World’s Oldest Brewery Discovered In Israel

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3 min readMay 4, 2020

The researchers weren’t specifically looking for traces of ancient beer, but that’s what they found when they analyzed three 13,000-year-old stone mortars from Raqefet. The vessels contained starch residues and phytolith, microscopic plant particles that are “typical in the transformation of wheat and barley to booze,” according to a Stanford University statement. This was discovered as the world’s oldest brewery in Israel.

Archaeologists believe the location of the mortars suggests alcohol was used in “ceremonies” or some kind of social event.

Oldest beer making in the world

The earliest archaeological evidence for cereal-based beer brewing even before the advent of agriculture comes from the Natufians, semi-sedentary, foraging people, living in the Eastern Mediterranean between the Paleolithic and the Neolithic periods, following the last Ice Age. The Natufians at Raqefet Cave collected locally available plants, stored malted seeds, and made beer as a part of their rituals.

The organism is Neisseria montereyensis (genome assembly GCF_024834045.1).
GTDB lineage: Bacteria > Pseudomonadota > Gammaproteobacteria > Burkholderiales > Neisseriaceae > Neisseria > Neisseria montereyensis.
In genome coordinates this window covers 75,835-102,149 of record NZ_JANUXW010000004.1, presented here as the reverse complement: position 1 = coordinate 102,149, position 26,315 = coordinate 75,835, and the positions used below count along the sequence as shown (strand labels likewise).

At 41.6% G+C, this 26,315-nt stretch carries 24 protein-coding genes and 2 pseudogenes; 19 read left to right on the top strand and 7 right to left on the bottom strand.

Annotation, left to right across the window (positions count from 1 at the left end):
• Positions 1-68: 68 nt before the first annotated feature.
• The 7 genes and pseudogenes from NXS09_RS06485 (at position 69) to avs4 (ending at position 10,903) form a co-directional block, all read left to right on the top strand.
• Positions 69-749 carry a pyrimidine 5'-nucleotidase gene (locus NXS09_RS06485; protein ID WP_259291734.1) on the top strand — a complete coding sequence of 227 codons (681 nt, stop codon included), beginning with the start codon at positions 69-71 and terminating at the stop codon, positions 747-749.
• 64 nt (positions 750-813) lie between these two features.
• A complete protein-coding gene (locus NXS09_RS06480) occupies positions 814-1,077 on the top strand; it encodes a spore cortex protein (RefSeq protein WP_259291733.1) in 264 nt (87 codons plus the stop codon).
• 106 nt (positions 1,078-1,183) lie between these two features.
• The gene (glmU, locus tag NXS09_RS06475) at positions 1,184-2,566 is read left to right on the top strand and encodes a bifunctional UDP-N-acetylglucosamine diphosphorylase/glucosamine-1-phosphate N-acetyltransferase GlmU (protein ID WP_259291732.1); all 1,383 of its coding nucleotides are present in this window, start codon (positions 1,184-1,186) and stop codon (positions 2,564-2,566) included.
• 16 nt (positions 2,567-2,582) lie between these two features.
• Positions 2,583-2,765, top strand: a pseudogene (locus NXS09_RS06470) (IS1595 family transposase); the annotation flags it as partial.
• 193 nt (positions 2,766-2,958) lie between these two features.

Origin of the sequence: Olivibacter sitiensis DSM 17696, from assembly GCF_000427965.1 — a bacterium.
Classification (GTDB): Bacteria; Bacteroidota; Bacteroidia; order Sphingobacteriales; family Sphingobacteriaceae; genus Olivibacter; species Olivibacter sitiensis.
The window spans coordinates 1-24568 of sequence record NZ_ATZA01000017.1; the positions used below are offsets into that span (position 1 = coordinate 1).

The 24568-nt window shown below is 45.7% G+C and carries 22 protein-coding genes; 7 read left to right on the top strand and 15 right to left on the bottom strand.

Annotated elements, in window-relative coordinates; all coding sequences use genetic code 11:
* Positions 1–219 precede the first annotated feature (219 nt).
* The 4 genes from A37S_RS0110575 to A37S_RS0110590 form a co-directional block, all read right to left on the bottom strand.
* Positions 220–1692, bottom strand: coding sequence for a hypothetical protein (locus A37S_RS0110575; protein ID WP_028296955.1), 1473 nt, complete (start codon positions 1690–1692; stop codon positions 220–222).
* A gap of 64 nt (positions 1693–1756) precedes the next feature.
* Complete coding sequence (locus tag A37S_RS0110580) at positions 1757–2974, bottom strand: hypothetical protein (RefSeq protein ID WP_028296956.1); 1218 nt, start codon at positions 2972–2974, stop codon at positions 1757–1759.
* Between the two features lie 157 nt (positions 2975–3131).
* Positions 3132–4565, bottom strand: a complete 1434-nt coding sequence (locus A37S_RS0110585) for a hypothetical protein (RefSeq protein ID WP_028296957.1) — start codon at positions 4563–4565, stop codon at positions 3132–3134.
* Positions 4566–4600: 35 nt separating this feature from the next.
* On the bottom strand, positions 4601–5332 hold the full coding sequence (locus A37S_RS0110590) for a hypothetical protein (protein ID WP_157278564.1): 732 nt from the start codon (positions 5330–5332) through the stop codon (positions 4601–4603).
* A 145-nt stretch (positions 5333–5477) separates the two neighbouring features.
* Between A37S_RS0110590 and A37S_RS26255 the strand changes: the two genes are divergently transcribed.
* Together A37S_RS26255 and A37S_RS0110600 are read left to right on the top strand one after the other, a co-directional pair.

“The Natufian remains in Raqefet Cave never stop surprising us,” said Prof. Dani Nadel, Zinman Institute of Archaeology, University of Haifa, Israel, who was also an excavator of the site. “We exposed a Natufian burial area with about 30 individuals; a wealth of small finds such as flint tools, animal bones and ground stone implements, and about 100 stone mortars and cupmarks. Some of the skeletons are well-preserved and provided direct dates and even human DNA, and we have evidence for flower burials and wakes by the graves.

Researchers theorize that beer brewing may have inspired the Natufians to cultivate cereals in the region, but it’s not currently known whether beer or bread came first. The mortars dug into the cave floor were reportedly used for storing and pounding wheat and barley, as well as brewing beer.

Ancient beer-brewing was reenacted step by step.

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